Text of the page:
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Academy apologizes to Sacheen Littlefeather 50 years after she was booed refusing Brando's Oscar
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Academy apologizes to Sacheen Littlefeather 50 years after she was booed refusing Brando's Oscar

Marlon Brando asked Yaqui and Apache actress and activist to talk on his behalf about the injustices faced by Native Americans.

Left: Getty Images | Photo by Frederick M. Brown Right: YouTube screenshot/Oscars
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The Academy has apologized to Sacheen Littlefeather for the way she was treated at the Oscars award ceremony in 1973 after she defended the rights of Native Americans on national TV. Littlefeather gave the iconic speech representing Marlon Brando, who had won best actor for his role in "The Godfather." The actor, who was absent, asked the Yaqui and Apache actress and activist to talk on his behalf about the injustices faced by Native Americans. Littlefeather's brief speech was met with boos and cheers. She was mocked by Clint Eastwood and almost physically assaulted by John Wayne later. The Academy of Motion Picture Arts and Sciences officially apologized to Littlefeather almost 50 years after the incident. "The abuse you endured because of this statement was unwarranted and unjustified," wrote former Academy president David Rubin in a letter to Littlefeather, reported CNN.

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LOS ANGELES, CA - NOVEMBER 20: Activist Sacheen Littlefeather (L) and producer of the movie Christina Fon (R) attend the Q&A at the SAG President's National Task Force For American Indians & NBC Universal Premiere Screening Of
LOS ANGELES, CA - NOVEMBER 20: Activist Sacheen Littlefeather (L) and producer of the movie Christina Fon (R) attend the Q&A at the SAG President's National Task Force For American Indians & NBC Universal Premiere Screening Of "Reel indian" & "American Indian Actors" At LA Skins Fest on November 20, 2010 in Los Angeles, California. (Photo by Valerie Macon/Getty Images)

 

"The emotional burden you have lived through and the cost to your own career in our industry are irreparable. For too long the courage you showed has been unacknowledged. For this, we offer both our deepest apologies and our sincere admiration," continued the letter from Rubin. Littlefeather will appear at the Academy Museum of Motion Pictures next month to discuss her speech at the Oscars and the future of Indigenous representation onscreen, said the Academy. Littlefeather responded to the letter and said the apology has been a long time coming and "a dream come true." She said, "Regarding the Academy's apology to me, we Indians are very patient people — it's only been 50 years!" she said. "We need to keep our sense of humor about this at all times. It's our method of survival."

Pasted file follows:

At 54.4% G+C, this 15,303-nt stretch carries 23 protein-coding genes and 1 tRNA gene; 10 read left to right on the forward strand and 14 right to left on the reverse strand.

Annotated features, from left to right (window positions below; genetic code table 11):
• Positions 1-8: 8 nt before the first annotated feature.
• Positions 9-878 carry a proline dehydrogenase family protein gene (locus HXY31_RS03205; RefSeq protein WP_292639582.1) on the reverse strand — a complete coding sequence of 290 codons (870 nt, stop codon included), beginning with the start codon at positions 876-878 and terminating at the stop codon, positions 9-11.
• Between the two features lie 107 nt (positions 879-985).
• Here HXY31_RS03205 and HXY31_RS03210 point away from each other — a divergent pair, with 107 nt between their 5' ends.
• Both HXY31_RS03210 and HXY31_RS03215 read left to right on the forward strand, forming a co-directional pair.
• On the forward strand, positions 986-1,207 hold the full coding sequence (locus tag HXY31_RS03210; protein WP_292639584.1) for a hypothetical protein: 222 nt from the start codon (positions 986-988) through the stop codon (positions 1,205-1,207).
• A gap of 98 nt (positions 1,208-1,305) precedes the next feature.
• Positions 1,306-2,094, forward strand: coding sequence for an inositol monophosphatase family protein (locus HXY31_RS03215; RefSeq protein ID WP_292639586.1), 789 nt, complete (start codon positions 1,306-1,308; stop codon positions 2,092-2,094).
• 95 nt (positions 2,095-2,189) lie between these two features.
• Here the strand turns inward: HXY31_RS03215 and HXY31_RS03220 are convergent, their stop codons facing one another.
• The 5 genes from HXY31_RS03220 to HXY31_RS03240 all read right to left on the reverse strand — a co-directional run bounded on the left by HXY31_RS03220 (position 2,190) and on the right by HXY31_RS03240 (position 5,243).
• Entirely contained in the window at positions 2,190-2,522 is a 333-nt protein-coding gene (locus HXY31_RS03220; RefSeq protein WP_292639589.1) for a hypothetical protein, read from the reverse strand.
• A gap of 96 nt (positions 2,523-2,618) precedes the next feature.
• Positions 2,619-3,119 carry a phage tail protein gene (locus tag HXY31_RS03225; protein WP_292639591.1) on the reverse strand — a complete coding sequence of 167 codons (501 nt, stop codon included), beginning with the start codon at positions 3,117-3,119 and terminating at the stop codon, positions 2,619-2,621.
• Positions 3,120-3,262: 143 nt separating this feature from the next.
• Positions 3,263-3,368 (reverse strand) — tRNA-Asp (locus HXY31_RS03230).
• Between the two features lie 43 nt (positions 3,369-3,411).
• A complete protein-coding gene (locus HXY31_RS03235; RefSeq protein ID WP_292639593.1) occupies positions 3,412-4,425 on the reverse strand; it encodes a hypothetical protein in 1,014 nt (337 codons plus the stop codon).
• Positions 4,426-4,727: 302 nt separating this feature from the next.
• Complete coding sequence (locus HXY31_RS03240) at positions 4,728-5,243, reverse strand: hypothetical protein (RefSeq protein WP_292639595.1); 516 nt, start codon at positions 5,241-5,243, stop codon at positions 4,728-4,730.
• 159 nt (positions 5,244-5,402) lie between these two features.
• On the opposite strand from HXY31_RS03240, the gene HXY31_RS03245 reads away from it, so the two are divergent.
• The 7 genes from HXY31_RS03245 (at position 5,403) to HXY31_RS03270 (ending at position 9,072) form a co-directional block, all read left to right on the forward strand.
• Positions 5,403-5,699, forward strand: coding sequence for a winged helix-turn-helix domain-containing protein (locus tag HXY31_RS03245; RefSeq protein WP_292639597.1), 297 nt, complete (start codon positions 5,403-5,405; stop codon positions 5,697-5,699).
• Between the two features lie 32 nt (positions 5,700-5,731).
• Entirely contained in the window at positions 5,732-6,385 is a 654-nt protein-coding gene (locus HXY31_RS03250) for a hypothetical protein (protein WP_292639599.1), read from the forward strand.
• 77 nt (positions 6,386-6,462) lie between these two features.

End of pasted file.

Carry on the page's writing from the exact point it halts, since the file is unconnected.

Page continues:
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The event will also see several Indigenous artists perform including Bird Runningwater, co-chair of the Academy's Indigenous Alliance, and Virginia Carmelo, a descendent of the Tongva people who will lead a land acknowledgment. "It is profoundly heartening to see how much has changed since I did not accept the Academy Award 50 years ago," said Littlefeather. When Brando was announced as the winner, she walked up the stage wearing a buckskin dress. She declined to touch the award that was offered to her, just as she had promised Brando and proceeded to give her speech. "(Brando) very regretfully cannot accept this very generous award, and the reasons for this being are the treatment of American Indians today by the film industry," she said. "I beg at this time that I have not intruded upon this evening, and that we will, in the future, our hearts and our understandings will meet with love and generosity."

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It was Brando who asked Littlefeather to refuse the award on his behalf and make an important statement. Shortly after the 1973 Oscars, Brando gave a speech addressing poor representation in the industry and the harmful stereotypes. “I don't think people realize what the motion picture industry has done to the American Indian, and a matter of fact, all ethnic groups. All minorities. All non-whites,” said the "Godfather" star. 

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"I focused in on the mouths and the jaws that were dropping open in the audience, and there were quite a few," she told the official Academy blog. "But it was like looking into a sea of Clorox, you know, there were very few people of color in the audience." She also revealed John Wayne tried to charge at her to take her off the stage. Wayne once said, "Indians were selfishly trying to keep (the US) for themselves." He had to be restrained by guards to stop him from charging onto the stage. Littlefeather was ostracized and struggled to find work after her speech at the 1973 Oscars. She focused on activism and founding performing arts organizations for Indigenous actors. "I knew I had done the right thing," she said, looking back.

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